Consuming a lot of fruits and vegetables daily also gives you a good source of low glycemic carbohydrates which have a lasting effect on your brain chemistry and mood because it contributes to the production of serotonin, a chemical that promotes the feeling of well-being.
In short, eating eight to 10 servings of fruits and vegetables daily should be your priority if you want to lift up your mood. Take advantage of the beautiful produce that’s in season right now and make these Root Vegetables Roasted in Coconut Milk With Salted, Toasted Macadamia or this Quinoa Mushroom Stuffed Acorn Squash.
It turns out that getting enough protein is important for mood regulation. Thankfully, we all know (contrary to some pervasive myths) that we can get all the essential amino acids quite easily on a plant-based diet. Getting enough of tyrosine, tryptophan, phenylalanine, and methionine is especially helpful to regulate our mood as these amino acids are involved directly in the production of dopamine and serotonin, two neurotransmitters whose deficiency has been linked to depression.
If you’re suffering from a low mood, it is paramount to make sure that you’re eating a diet rich in beans, legumes, healthy grains, cereals, nuts, and seeds as these are the best plant sources of amino acids.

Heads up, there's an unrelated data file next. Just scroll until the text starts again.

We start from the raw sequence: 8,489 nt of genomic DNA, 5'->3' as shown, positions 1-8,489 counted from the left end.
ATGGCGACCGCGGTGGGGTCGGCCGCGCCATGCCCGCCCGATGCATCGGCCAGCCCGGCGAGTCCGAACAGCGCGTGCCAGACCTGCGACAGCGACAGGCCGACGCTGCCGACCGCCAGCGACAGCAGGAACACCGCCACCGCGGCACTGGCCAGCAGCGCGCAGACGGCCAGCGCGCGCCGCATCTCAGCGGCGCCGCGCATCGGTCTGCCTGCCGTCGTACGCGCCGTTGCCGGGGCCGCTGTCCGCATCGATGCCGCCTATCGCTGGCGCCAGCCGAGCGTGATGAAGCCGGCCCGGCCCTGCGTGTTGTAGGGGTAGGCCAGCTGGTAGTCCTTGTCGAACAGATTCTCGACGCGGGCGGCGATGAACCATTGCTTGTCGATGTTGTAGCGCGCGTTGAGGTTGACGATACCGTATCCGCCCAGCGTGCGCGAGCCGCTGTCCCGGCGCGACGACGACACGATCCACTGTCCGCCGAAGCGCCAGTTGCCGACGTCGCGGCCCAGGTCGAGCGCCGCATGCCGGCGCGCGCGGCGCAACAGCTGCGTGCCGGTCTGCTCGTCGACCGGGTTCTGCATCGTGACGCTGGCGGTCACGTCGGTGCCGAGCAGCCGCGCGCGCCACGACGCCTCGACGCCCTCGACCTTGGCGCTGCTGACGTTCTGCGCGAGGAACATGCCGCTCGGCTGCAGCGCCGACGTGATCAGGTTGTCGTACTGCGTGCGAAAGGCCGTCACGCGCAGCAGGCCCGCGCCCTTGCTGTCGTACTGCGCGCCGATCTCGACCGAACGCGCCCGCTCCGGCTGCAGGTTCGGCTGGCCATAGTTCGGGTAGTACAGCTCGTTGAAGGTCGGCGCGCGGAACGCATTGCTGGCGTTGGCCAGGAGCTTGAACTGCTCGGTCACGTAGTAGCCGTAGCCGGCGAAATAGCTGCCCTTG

Not sure what to make to get all the healthy protein you need? We suggest making these delicious seasonal White Bean and Pumpkin Veggie Burgers and these Red Lentils and Butternut Squash Burgers. You can also check out our ultimate guide on 25 Delicious Vegan Sources of Protein and try these 15 Protein-Packed Vegan Recipes For the Perfect Fall Dinner.
Including healthy plant-based sources of fatty acids in your diet, such as avocados, hemp seeds, chia seeds, flax seeds, cashews, almonds, and algae is a good way to alleviate symptoms of depression. Getting a sufficient amount of polyunsaturated fatty acids (omega-3’s) every day is especially important as docosahexaenoic acid (DHA), which is derived from omega-3’s, has been shown to play a role in decreasing the symptoms of depression. This effect is theorized to be due to the fact that DHA is converted into prostaglandins, leukotrienes, and other chemicals our brain needs for mood regulation.